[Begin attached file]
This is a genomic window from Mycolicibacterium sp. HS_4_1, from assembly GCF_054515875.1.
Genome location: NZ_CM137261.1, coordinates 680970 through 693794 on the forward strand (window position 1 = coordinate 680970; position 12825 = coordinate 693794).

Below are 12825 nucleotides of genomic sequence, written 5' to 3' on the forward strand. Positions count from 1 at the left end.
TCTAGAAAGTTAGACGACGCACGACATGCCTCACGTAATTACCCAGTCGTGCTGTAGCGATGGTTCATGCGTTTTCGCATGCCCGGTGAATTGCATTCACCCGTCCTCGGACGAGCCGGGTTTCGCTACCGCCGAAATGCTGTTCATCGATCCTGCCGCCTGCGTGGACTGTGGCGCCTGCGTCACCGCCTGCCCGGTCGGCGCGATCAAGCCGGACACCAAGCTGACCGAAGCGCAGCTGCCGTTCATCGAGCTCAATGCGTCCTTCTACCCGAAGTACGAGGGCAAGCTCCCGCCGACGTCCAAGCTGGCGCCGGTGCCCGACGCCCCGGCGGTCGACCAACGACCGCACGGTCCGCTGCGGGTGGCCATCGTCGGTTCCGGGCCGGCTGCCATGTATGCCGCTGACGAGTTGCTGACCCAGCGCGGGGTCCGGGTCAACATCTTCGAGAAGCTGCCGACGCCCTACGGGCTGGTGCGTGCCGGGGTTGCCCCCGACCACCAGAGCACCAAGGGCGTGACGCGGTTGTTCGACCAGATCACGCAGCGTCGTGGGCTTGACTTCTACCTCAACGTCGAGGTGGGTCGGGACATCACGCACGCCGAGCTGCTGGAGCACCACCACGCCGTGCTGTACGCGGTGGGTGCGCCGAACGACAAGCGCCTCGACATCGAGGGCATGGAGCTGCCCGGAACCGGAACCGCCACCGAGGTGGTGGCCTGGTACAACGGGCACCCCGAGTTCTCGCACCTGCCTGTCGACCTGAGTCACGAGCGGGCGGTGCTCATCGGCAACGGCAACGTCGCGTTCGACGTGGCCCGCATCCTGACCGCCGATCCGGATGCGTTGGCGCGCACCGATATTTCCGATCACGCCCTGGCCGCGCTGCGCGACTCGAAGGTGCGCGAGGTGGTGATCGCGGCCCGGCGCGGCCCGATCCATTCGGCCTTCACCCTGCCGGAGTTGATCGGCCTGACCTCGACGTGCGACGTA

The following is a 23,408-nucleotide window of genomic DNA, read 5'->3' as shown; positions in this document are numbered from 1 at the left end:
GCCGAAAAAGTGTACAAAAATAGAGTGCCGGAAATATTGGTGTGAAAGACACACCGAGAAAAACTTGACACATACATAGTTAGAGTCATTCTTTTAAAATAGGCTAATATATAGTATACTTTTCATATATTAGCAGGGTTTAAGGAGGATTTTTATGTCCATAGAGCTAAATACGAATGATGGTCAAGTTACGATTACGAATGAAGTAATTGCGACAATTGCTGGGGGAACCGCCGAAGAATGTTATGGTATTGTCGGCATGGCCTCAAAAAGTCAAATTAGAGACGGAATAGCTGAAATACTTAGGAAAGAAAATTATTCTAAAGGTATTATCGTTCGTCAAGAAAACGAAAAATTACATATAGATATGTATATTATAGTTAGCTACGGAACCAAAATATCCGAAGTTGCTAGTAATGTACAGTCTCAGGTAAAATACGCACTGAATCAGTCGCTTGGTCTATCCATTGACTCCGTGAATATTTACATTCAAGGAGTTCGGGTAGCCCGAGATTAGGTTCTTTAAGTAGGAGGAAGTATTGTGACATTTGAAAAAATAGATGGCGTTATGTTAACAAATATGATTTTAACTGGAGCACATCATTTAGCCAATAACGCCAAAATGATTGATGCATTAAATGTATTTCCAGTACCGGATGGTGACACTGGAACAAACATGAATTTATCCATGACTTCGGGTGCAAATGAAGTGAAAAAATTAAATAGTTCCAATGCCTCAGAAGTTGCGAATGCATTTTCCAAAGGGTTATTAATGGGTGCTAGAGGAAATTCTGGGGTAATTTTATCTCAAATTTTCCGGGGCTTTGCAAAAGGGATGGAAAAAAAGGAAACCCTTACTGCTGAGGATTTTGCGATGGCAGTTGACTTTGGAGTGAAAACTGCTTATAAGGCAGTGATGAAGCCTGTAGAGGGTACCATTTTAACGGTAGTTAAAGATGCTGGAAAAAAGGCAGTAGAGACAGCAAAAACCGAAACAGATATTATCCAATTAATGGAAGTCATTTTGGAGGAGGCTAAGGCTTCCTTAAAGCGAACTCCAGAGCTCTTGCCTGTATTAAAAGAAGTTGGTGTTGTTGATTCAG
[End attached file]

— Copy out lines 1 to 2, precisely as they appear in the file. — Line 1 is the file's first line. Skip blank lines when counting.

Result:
This is a genomic window from Mycolicibacterium sp. HS_4_1, from assembly GCF_054515875.1.
Genome location: NZ_CM137261.1, coordinates 680970 through 693794 on the forward strand (window position 1 = coordinate 680970; position 12825 = coordinate 693794).